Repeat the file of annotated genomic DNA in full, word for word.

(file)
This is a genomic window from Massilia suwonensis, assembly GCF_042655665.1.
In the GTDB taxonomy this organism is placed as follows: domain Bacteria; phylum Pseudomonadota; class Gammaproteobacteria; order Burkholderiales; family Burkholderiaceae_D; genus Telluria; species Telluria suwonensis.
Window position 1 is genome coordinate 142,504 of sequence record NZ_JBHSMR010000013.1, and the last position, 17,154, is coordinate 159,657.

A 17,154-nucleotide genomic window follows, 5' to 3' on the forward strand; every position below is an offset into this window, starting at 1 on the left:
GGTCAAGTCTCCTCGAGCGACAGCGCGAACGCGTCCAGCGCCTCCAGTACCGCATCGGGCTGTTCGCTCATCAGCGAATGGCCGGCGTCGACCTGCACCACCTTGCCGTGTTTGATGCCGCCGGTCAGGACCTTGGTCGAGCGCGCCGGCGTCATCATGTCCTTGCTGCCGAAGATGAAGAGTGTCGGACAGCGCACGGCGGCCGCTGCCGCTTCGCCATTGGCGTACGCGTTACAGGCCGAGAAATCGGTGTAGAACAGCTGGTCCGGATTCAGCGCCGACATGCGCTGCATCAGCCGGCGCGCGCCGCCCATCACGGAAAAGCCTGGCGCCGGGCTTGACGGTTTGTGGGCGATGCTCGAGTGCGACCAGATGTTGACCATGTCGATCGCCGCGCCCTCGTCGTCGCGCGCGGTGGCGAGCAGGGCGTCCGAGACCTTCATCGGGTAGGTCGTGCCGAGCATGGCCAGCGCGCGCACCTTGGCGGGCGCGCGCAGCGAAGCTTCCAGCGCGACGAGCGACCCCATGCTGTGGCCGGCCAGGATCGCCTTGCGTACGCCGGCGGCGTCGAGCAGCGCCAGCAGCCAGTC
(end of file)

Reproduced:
This is a genomic window from Massilia suwonensis, assembly GCF_042655665.1.
In the GTDB taxonomy this organism is placed as follows: domain Bacteria; phylum Pseudomonadota; class Gammaproteobacteria; order Burkholderiales; family Burkholderiaceae_D; genus Telluria; species Telluria suwonensis.
Window position 1 is genome coordinate 142,504 of sequence record NZ_JBHSMR010000013.1, and the last position, 17,154, is coordinate 159,657.

A 17,154-nucleotide genomic window follows, 5' to 3' on the forward strand; every position below is an offset into this window, starting at 1 on the left:
GGTCAAGTCTCCTCGAGCGACAGCGCGAACGCGTCCAGCGCCTCCAGTACCGCATCGGGCTGTTCGCTCATCAGCGAATGGCCGGCGTCGACCTGCACCACCTTGCCGTGTTTGATGCCGCCGGTCAGGACCTTGGTCGAGCGCGCCGGCGTCATCATGTCCTTGCTGCCGAAGATGAAGAGTGTCGGACAGCGCACGGCGGCCGCTGCCGCTTCGCCATTGGCGTACGCGTTACAGGCCGAGAAATCGGTGTAGAACAGCTGGTCCGGATTCAGCGCCGACATGCGCTGCATCAGCCGGCGCGCGCCGCCCATCACGGAAAAGCCTGGCGCCGGGCTTGACGGTTTGTGGGCGATGCTCGAGTGCGACCAGATGTTGACCATGTCGATCGCCGCGCCCTCGTCGTCGCGCGCGGTGGCGAGCAGGGCGTCCGAGACCTTCATCGGGTAGGTCGTGCCGAGCATGGCCAGCGCGCGCACCTTGGCGGGCGCGCGCAGCGAAGCTTCCAGCGCGACGAGCGACCCCATGCTGTGGCCGGCCAGGATCGCCTTGCGTACGCCGGCGGCGTCGAGCAGCGCCAGCAGCCAGTC